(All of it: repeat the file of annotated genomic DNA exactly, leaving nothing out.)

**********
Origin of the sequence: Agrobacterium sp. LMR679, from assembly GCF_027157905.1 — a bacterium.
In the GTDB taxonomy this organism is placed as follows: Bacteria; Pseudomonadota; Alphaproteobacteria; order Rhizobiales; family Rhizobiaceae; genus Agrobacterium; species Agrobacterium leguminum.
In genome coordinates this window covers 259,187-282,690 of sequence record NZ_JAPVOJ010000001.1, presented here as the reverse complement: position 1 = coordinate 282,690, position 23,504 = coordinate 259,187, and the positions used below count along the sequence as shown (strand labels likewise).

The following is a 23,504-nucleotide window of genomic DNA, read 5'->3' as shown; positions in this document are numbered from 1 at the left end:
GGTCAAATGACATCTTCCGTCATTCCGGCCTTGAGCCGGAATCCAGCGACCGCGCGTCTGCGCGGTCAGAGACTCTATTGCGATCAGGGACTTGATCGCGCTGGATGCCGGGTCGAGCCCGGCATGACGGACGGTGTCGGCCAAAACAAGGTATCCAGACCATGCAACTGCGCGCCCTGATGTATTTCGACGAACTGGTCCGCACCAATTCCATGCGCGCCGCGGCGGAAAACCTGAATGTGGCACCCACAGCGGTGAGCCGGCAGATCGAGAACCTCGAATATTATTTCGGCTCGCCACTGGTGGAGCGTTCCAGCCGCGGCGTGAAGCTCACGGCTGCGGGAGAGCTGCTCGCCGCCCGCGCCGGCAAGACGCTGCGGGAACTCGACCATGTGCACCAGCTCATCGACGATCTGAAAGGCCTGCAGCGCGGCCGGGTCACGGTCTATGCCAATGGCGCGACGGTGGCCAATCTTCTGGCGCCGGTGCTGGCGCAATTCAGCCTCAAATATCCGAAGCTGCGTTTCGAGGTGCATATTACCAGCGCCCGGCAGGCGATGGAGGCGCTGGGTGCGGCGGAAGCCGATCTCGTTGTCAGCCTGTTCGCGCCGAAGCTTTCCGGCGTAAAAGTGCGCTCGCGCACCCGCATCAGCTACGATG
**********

Origin of the sequence: Agrobacterium sp. LMR679, from assembly GCF_027157905.1 — a bacterium.
In the GTDB taxonomy this organism is placed as follows: Bacteria; Pseudomonadota; Alphaproteobacteria; order Rhizobiales; family Rhizobiaceae; genus Agrobacterium; species Agrobacterium leguminum.
In genome coordinates this window covers 259,187-282,690 of sequence record NZ_JAPVOJ010000001.1, presented here as the reverse complement: position 1 = coordinate 282,690, position 23,504 = coordinate 259,187, and the positions used below count along the sequence as shown (strand labels likewise).

The following is a 23,504-nucleotide window of genomic DNA, read 5'->3' as shown; positions in this document are numbered from 1 at the left end:
GGTCAAATGACATCTTCCGTCATTCCGGCCTTGAGCCGGAATCCAGCGACCGCGCGTCTGCGCGGTCAGAGACTCTATTGCGATCAGGGACTTGATCGCGCTGGATGCCGGGTCGAGCCCGGCATGACGGACGGTGTCGGCCAAAACAAGGTATCCAGACCATGCAACTGCGCGCCCTGATGTATTTCGACGAACTGGTCCGCACCAATTCCATGCGCGCCGCGGCGGAAAACCTGAATGTGGCACCCACAGCGGTGAGCCGGCAGATCGAGAACCTCGAATATTATTTCGGCTCGCCACTGGTGGAGCGTTCCAGCCGCGGCGTGAAGCTCACGGCTGCGGGAGAGCTGCTCGCCGCCCGCGCCGGCAAGACGCTGCGGGAACTCGACCATGTGCACCAGCTCATCGACGATCTGAAAGGCCTGCAGCGCGGCCGGGTCACGGTCTATGCCAATGGCGCGACGGTGGCCAATCTTCTGGCGCCGGTGCTGGCGCAATTCAGCCTCAAATATCCGAAGCTGCGTTTCGAGGTGCATATTACCAGCGCCCGGCAGGCGATGGAGGCGCTGGGTGCGGCGGAAGCCGATCTCGTTGTCAGCCTGTTCGCGCCGAAGCTTTCCGGCGTAAAAGTGCGCTCGCGCACCCGCATCAGCTACGATG